January 7, 2014 by Nicole
Your first pair of pointe shoes is an exciting moment in your dance life. To this day, I remember getting the “yes” for mine – it was about this time of year. At our school, we started pointe in January. I also remember the subsequent trip to the nearest dance shop (an hour away for us) for a proper fitting. I remember the way the store smelled, the way the shoes looked & how excited I was. I think that was the moment I felt like a “real dancer” for the first time.
Pointe work is a very serious undertaking, physically and mentally, and the decision should not be taken lightly, by yourself, your teachers or your parents (if you’re under the age of 18). It’s a commitment to increasingly difficult training with additional financial considerations. Pointe shoes have to be replaced once they’re worn to a specific state – you can’t safely dance in “dead” shoes. And it’s a commitment from your teacher who will be guiding you in this new area of study. Which is why the most important “yes” you need to start pointe is from your teacher. No way around it. Most ballet schools will require the teacher’s approval before beginning pointe class. This is not to torture you, it’s for your safety! Your teachers not only have your best interests at heart, they’re very familiar with your body, it’s strengths, weaknesses and how that translates into your dancing. Your teacher may also have specific requirements or recommendations for your first pair of pointe shoes – mine did – so you should always ask before you buy. My first pair were Capezio Pavlova shoes…..the same brand and style as every other student at my school.
So, how do you and your teachers know when you’re ready? Because every body is different (literally), there’s no “one size fits all” measurement to determine someone’s pointe readiness. That is, there’s not one specific age or dance history that makes one ready for pointe.
With that said, there are some common criteria that schools and teachers use to help decide if you’re ready to start pointe. Keep in mind that your school or teacher may have different or additional criteria, but here are a few areas that might help you determine if you’re getting close.
Why is age important? Age is one criteria used because we know that the bones in our feet harden between the ages of 8-14. Thus, it becomes a common benchmark for when we might be ready to consider pointe work. Eleven is a common age for dancers here in the US to begin pointe. It’s right in the middle of that range, giving the best probability that the bones are ready to handle the additional stress. You don’t want to start when your bones are too soft, as there is the potential for fractures or creating foot deformities. By 12, most of us have foot bones that are mostly grown and fused. Starting too soon can cause injuries that can linger for the rest of your life. And nobody – not your doctor, not your teacher – wants that for you.
What if you long passed the 14 year old mark? That’s ok. Especially now, there are more and more first time adult pointe students. Hey – consider this an easy one to check off the list for you!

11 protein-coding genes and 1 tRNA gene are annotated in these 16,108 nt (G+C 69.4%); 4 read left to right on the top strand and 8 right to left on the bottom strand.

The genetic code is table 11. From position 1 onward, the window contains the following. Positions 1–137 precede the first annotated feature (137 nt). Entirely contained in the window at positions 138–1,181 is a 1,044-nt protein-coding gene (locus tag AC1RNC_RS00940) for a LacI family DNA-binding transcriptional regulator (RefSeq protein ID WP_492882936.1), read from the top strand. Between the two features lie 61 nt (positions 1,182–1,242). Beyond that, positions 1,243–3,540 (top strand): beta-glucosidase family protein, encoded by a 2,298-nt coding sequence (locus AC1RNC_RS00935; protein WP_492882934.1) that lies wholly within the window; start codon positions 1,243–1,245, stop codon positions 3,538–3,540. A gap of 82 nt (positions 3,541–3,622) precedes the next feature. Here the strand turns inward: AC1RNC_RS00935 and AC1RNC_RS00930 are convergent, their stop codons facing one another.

Again, this is about your safety. You should only start pointe if your body is strong enough to handle the stress of being on pointe. You need:
- Core strength: You need a core that will support proper alignment while on pointe. Still hearing a ton of corrections relating to “tummy in” or “tail tucked under”? That could be an indication that you need to focus on your core strength.
- Leg strength: you need the strength all the way through your legs to maintain a straight leg while on top of your shoes. Can you balance in releve without bending your knee? Can you pique passé with a straight leg? If not, this is an area that may need some attention before starting pointe.
- Ankle strength: this one also requires alignment. You need to be able to hold your ankles in the right place, which requires strength and proper alignment. Do you have the ability to balance without sickling or rolling in? While we’re talking about alignment, pointe requires not only strength, but flexibility in your ankles and feet. This is always a balance. If you lack this flexibility, it may be a struggle to get onto the platform of your shoe. Conversely, if you have super flexible, “pretty” feet (we used to call them “banana feet”), they may be too weak and cause you to push too far over the shoe, without the strength to support it. In either case, you may need extra time to prepare your feet and ankles for pointe.
This is just as important as the physical components. When your teacher is evaluating whether or not you’re ready, they’re also considering your emotional maturity. This shows up in things like:
- Do you take at least 3 hours of ballet each week?
- Are you responsible enough to bring all equipment needed?
- Do you dress appropriately for class?
- Are you attentive in class and applying corrections well?
These things all demonstrate your commitment to your training and your level of personal responsibility. Pointe work requires both.
Pointe work is serious business. It’s not an “of course” and it’s never just “your turn” to move into it. It should be a decision that is reached together with your teacher. Don’t take a “no” personally. Think about it: a teacher who cares enough to tell you “no” probably has reasons why you shouldn’t….vs a teacher who says yes to everyone. And if they care enough to tell you no…..even though they know how very badly you want a yes…they will probably also be able to tell you specific things to work on so that you will be ready to start pointe. Starting when you’re ready will help keep you from forming bad habits, developing injuries or getting frustrated with your progress.
Was this helpful in deciding if you might be ready for pointe? What criteria do you think is important? When did you start pointe? Let me know in the Comments section!